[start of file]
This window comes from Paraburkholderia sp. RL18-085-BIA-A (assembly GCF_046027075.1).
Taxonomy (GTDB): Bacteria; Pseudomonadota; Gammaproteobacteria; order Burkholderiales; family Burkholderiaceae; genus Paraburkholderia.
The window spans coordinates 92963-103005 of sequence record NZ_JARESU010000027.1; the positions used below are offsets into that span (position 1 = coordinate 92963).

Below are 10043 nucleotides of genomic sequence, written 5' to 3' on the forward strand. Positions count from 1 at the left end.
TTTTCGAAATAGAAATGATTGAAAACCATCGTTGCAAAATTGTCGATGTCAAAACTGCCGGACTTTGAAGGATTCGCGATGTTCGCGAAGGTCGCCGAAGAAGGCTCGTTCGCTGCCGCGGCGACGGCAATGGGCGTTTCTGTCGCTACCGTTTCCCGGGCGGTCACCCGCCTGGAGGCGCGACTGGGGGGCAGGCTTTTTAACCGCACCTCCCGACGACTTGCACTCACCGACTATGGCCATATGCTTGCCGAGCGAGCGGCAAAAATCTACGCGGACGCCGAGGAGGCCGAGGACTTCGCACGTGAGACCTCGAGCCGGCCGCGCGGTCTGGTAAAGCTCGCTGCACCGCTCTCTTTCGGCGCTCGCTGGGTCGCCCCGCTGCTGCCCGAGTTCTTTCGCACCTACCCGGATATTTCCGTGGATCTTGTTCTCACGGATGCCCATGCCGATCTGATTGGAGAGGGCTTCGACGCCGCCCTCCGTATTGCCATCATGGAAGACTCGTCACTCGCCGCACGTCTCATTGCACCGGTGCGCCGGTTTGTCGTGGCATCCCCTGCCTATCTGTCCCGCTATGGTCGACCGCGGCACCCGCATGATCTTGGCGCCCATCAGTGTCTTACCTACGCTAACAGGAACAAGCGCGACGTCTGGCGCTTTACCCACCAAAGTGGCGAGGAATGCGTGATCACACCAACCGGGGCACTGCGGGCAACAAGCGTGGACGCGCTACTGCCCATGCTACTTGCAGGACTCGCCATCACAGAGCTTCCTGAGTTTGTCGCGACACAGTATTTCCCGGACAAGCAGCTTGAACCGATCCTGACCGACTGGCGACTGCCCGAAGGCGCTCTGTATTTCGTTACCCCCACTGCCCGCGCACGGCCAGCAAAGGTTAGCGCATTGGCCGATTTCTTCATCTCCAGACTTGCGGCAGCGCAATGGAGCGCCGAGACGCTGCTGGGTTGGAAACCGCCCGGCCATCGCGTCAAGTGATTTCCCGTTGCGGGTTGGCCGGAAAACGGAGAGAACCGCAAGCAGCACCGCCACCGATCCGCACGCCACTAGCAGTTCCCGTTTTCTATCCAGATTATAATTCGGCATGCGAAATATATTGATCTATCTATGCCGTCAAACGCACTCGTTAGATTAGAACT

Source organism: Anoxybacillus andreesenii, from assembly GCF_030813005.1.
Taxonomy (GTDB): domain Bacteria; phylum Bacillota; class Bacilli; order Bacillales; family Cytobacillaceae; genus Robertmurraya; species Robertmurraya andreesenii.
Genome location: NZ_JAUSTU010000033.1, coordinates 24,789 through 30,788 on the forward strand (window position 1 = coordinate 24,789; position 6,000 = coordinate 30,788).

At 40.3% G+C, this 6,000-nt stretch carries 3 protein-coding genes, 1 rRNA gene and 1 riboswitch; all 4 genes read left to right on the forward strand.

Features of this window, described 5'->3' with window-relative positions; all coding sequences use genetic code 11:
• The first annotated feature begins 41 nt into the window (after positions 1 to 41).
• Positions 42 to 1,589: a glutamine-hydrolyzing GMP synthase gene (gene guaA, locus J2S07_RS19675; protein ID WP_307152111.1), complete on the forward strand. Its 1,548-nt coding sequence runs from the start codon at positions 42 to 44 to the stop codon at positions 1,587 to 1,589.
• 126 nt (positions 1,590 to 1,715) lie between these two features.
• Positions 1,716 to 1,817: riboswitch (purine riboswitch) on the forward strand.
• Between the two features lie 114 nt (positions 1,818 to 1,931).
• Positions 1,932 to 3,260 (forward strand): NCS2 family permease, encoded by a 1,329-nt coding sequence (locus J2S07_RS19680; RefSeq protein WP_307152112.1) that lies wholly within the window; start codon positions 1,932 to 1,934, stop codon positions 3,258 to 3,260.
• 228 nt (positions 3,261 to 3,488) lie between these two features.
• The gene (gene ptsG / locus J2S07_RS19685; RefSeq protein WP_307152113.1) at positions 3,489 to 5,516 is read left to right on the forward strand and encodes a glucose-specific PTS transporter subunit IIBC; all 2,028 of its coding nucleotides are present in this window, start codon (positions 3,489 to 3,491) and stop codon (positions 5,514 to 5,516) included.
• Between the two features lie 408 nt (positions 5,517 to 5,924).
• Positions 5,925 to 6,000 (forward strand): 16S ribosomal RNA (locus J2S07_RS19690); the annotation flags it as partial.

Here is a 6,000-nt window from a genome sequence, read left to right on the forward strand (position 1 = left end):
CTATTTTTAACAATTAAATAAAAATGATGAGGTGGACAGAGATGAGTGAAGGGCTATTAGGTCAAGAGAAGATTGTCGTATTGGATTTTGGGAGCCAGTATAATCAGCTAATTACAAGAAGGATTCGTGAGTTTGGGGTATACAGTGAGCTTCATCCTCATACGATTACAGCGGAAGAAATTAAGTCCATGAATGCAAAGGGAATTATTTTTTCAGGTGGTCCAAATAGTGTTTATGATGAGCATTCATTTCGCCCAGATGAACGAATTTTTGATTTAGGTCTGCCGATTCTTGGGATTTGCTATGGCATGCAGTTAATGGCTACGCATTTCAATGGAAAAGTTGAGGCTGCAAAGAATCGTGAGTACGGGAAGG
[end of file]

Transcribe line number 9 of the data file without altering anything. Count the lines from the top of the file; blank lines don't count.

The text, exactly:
At 40.3% G+C, this 6,000-nt stretch carries 3 protein-coding genes, 1 rRNA gene and 1 riboswitch; all 4 genes read left to right on the forward strand.